“His passing ends an era for AMNH, as he was the last surviving background artist who made great contributions to the museum's finest diorama halls and his work will stand for all time as a most significant contribution to the finest natural history diorama work in the world.”        -Stephen Quinn

In 1967, Fred produced a Peruvian desert mural at the World’s Fair in New York. After retiring from the AMNH, Fred and his wife, artist, Cicely Aikman, lived for 32 years in Friendship, ME. He worked for twenty years as art consultant for the Maine State Museum in Augusta, ME, where he also painted dioramas.

A tireless and energetic spirit, he turned his attention to other pursuits including designing and building the family home. An intrepid inventor, he made an endless stream of practical devices, some specializing in successfully deterring squirrels from bird feeders. An early supporter of the “modern organic gardening movement,” he cultivated blueberry bushes and loved harvesting vegetables from his and Cicely’s large garden. While in Maine, he enjoyed going out to fish the waters in and around Friendship Harbor with his lobstermen friends.

Growing up in a house filled with music, Fred loved music of all types and was a wonderful self-taught pianist who played by ear. He continued to paint and draw up to his final days.  Fred Scherer attended the Advent Christian Church of Friendship, ME, for many years, and more recently, the Calvary Chapel in West Townshend, VT.  Fred is survived by his second wife of 44 years, Cicely Aikman Scherer, of Valley Cares, Townshend, VT; and by his four children with his first wife, Marguerite Scherer, deceased: Janice-Ellen Scherer-Dufner and her husband, Frank Dufner, of Lyman, ME; William Scherer and his wife, Sitora, of Cold Spring, NY; Deidre Scherer and her husband, Steve Levine, of Williamsville, VT; and Gregory Scherer and his wife, Makhiruy, of Cold Spring, NY; adopted daughter, Kim Scherer and her husband, Paul Young, of Seattle, WA; and stepson, Paul Breslin and his wife, Catherine, of Paris, France; 14 grandchildren, 8 great-grandchildren and a large extended family. Fred made many friends during his life who will all miss him.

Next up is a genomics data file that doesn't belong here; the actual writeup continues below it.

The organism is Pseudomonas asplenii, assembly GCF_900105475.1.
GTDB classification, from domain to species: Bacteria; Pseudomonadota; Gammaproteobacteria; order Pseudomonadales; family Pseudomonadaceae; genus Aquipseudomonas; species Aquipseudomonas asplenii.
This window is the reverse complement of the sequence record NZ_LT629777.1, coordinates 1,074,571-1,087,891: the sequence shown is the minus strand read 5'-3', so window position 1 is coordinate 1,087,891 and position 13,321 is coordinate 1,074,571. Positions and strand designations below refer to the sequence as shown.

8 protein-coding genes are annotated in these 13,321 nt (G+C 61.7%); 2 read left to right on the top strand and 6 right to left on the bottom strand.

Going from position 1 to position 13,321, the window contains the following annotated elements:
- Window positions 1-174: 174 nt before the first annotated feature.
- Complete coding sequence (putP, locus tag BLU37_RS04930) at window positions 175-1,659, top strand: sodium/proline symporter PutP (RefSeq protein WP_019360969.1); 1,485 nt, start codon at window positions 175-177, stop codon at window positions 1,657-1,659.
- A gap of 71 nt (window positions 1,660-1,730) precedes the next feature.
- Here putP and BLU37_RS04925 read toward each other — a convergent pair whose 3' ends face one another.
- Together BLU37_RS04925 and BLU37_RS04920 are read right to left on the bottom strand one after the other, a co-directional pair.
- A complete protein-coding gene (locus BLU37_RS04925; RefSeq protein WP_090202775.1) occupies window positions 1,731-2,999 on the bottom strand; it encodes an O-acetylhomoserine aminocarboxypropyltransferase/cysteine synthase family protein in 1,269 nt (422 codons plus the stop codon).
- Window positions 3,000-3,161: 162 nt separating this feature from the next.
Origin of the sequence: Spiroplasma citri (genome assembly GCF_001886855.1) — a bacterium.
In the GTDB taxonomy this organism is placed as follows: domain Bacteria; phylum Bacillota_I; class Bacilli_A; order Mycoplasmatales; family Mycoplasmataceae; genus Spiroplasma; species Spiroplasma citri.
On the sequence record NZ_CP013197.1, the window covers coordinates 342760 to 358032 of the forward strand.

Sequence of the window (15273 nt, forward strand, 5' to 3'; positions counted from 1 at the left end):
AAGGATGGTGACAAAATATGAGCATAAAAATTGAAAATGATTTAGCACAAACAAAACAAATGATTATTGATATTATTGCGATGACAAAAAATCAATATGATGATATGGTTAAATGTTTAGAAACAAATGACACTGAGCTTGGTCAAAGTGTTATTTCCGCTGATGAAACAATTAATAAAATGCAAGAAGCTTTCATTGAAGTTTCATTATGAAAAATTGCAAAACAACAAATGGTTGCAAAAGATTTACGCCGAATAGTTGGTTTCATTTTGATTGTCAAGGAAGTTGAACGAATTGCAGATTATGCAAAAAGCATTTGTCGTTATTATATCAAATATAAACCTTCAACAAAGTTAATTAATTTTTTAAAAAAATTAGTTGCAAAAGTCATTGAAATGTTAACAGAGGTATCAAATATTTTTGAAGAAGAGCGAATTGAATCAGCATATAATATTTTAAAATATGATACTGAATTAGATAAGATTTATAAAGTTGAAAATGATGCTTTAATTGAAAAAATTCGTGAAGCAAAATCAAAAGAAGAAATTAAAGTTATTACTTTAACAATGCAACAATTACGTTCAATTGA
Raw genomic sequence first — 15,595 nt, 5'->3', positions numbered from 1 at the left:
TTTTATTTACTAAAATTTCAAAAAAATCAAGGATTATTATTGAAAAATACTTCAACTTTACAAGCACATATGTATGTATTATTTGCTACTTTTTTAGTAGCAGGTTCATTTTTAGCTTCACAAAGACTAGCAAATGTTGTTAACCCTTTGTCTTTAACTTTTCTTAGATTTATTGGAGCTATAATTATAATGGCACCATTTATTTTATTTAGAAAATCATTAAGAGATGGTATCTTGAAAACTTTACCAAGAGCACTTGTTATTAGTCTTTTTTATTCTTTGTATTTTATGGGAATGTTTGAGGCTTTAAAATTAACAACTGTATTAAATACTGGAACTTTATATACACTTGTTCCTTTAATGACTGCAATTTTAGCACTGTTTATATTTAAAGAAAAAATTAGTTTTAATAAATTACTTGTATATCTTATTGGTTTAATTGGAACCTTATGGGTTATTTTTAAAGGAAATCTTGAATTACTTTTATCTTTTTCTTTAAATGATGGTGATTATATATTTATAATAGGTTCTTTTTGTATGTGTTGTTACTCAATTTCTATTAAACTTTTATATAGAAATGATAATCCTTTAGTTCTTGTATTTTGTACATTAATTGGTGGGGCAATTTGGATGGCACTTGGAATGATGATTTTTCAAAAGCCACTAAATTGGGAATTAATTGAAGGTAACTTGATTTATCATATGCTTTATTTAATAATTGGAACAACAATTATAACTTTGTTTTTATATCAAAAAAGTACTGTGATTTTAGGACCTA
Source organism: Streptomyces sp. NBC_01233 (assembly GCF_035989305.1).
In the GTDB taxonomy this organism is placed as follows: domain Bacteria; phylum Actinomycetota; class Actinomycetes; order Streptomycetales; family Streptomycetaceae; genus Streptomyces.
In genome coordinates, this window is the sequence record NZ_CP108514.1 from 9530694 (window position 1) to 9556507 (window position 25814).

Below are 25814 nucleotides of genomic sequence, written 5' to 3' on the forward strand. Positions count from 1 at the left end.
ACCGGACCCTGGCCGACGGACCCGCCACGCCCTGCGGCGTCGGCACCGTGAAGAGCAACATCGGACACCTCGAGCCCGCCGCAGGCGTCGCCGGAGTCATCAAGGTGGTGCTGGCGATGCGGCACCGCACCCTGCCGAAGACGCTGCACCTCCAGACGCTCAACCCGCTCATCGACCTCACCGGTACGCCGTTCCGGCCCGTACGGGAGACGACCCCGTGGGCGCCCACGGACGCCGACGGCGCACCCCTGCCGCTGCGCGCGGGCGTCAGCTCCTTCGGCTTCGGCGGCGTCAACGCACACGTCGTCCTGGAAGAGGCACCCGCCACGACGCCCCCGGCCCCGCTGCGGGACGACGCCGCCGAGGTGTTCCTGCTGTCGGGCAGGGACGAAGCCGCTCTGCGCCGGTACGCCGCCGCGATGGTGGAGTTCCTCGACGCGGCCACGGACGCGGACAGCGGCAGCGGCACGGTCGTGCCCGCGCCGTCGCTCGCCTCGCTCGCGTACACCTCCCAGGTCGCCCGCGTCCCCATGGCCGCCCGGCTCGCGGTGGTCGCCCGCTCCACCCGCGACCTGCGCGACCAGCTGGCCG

All are welcome to memorial services that will be held on Wednesday, December 4th, at 3 pm at Valley Cares, 461 Grafton Road, Townshend, VT; and on Sunday, December 8th, at 2 pm at the Calvary Chapel, Route 30, West Townshend, VT. Receptions will follow both events.

The family expresses their heartfelt thanks to Dr. Tim Shafer; to the amazing staff of Valley Cares for their professional, unending care and compassion that they gave to Fred and continue to give to Cicely; and to Susan Nelson and her wonderful group of caregivers, as well as the hospice staff of Bayada Services for their sensitive support.

Donations can be made in Fred’s name to Valley Cares, 461 Grafton Road, Townshend, VT 05353; or to the Calvary Chapel, Rte 30, West Townshend, VT 05359.